As for the writing itself, it is adequate but sometimes lacking in clarity; numerous times I had to re-read passages to figure out what the author was trying to say. Written in the 1960s, the book seems to assume cultural understanding that a modern, non-Caribbean reader is unlikely to have: while racial politics are quite important in this setting, readers are left to deduce the race of almost all of the characters on their own (and I’m still not sure about Daphne).

All that said, this is a very short book that will leave readers somewhat more informed about the issues facing a society in a particular time and place. While the lack of clarity sometimes slows down the reading, large amounts of dialogue should keep readers from getting too bogged down.

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review 2017-01-16 15:06
"Casino Caribbean", by Graham Tempest
Casino Caribbean - Graham Tempest

Book # 1, in The Casino series

I enjoyed this book for its appealing story that kept my attention from start to finish. Action-packed with frequent plot twists sending a freelance sleuth into a timely journey involving the lucrative world of internet gambling.

Oliver Steele the main character is a forensic accountant by profession who was hired by billionaire Carlton Tish to squash the operation of a casino in Antigua. Along with an exciting mystery we fall in a world of international laws concerning casinos, travel to different places from Antigua to the States, to London, Belize and other exotic places. The experience is very visual and the description of the locals and customs made everything seemed quite possible. This is a fast and suspenseful read with multiple characters showing up; some good guys but some tough ones to give our sleuth a hard time. The style is simple but well-done to be a captivating and an alluring adventure. This introduction was a fun read that combined many facets in which we find some humour, a lot of technology, a solid mystery with plenty of action and one populated with unconventional characters.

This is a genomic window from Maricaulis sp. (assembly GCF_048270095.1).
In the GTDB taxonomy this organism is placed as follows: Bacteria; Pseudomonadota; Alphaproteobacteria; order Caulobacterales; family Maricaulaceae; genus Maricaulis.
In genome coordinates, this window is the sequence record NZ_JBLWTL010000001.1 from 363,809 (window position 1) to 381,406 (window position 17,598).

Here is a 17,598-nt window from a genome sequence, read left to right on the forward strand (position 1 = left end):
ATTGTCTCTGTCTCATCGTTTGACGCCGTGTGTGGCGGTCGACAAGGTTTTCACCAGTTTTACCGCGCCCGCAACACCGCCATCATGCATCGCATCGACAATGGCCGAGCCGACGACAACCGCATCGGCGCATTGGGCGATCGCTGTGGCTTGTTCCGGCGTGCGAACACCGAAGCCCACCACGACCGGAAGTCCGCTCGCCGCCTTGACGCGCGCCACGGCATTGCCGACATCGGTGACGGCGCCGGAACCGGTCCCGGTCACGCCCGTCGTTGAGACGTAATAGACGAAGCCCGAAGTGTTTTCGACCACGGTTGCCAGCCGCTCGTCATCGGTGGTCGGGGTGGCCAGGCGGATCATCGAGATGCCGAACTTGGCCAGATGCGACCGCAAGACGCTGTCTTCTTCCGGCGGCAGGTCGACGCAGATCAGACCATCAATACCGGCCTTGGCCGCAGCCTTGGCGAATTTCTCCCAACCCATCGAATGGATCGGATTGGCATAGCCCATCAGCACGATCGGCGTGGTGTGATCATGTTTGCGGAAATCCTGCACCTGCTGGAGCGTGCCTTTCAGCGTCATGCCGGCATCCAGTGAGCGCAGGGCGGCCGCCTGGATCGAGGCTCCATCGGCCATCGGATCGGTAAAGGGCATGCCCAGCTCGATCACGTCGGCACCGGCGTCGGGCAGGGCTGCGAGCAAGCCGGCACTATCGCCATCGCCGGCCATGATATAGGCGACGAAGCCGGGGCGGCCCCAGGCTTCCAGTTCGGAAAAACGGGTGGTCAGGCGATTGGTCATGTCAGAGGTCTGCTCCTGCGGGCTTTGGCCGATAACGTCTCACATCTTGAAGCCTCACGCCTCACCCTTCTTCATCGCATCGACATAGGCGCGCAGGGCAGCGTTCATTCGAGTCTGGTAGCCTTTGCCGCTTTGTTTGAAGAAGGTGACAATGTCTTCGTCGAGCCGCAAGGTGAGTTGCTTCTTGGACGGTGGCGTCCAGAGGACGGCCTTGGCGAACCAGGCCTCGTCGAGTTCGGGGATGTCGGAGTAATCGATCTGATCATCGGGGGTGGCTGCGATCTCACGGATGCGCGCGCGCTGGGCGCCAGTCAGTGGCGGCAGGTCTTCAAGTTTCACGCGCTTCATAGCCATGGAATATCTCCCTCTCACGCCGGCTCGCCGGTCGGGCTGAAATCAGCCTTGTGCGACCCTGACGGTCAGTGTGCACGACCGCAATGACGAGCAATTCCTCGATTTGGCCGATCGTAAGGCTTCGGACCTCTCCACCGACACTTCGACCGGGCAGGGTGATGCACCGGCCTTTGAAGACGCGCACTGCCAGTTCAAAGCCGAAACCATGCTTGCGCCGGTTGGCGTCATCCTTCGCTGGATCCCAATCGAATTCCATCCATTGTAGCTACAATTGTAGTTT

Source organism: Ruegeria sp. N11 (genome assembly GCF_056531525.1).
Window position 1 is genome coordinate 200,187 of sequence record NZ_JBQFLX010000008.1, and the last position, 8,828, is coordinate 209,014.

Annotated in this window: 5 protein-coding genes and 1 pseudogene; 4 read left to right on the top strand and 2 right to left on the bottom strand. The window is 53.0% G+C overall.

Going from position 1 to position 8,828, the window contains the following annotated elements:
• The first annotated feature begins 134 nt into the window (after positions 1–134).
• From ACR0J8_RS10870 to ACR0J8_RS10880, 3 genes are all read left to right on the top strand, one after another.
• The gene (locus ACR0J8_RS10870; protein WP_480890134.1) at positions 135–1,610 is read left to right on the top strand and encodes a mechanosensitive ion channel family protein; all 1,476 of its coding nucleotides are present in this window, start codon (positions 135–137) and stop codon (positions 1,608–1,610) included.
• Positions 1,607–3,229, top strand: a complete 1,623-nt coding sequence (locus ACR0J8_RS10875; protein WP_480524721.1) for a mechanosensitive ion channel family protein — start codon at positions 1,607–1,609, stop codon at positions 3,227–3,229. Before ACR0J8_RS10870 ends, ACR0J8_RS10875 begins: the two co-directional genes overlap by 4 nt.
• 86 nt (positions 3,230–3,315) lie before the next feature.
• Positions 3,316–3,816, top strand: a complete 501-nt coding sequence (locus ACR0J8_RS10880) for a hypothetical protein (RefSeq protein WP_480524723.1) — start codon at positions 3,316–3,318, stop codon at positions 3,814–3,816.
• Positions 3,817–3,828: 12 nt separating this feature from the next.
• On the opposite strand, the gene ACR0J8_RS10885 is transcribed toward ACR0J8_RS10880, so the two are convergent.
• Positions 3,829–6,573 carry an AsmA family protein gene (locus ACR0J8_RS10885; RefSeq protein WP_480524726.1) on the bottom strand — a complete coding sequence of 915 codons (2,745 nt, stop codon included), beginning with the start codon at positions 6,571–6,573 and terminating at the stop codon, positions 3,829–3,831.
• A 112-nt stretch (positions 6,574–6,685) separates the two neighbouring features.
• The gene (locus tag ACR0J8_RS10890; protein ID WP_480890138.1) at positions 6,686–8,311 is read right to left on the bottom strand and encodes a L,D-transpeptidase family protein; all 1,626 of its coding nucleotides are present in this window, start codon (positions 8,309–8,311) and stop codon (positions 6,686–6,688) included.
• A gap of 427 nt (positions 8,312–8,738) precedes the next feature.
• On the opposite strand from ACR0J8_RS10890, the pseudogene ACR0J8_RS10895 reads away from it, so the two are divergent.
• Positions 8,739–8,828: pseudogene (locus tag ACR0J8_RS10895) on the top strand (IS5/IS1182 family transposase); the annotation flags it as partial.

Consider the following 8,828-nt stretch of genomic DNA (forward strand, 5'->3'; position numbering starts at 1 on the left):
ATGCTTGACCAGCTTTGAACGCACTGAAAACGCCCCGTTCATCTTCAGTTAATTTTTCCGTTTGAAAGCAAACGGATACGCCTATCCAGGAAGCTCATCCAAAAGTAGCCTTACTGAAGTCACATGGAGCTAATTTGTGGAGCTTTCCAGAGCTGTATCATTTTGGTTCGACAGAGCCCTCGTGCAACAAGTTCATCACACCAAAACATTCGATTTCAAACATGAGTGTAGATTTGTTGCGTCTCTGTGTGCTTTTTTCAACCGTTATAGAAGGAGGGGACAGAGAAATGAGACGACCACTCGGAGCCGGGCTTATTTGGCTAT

After this introduction I can say yes I will read more by this author.

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review 2016-12-09 19:01
Rejected Princesses: Tales of History's Boldest Heroines, Hellions, and Heretics - Jason Porath Short form: this book is awesome and every home and classroom should have a copy. Long form: This was a whim. I just picked it up because it had a fun cover and title, but once I started reading it I couldn’t bear to put it down. The introduction is amusing, the art is spot on, and the stories are delightful. Well, many of them have violence and heinous cruelty, or just plain gore, but Porath forewarns the reader with some very specific codes. And when he’s writing about the evil that is lynching he doesn’t shrink from sharing the horror. But also, whenever there is a specific named villain in the piece, he comes up with some amusing expletives. Somehow he manages to hit a sweet spot between maintaining a light tone and historical accuracy, and he manages to do it in both the text and the art. Even when he gives these women enormous Disney eyes he makes sure to get the period details right: you know he isn’t mocking these women, he’s taking them seriously but not striving for an imagined objectivity. And then there are art notes on many of the illustrations, which explain details one might miss and their significance. Dude has found his calling and I hope he sells beaucoup books and can continue to devote his time and energy to the project. I love this like I haven’t loved any history since Lies My Teacher Told Me. It only just hit me that the reason I loved this book so much was that I really needed to read about kick-ass women who got shit done and had fun and/or really improved their world. Library copy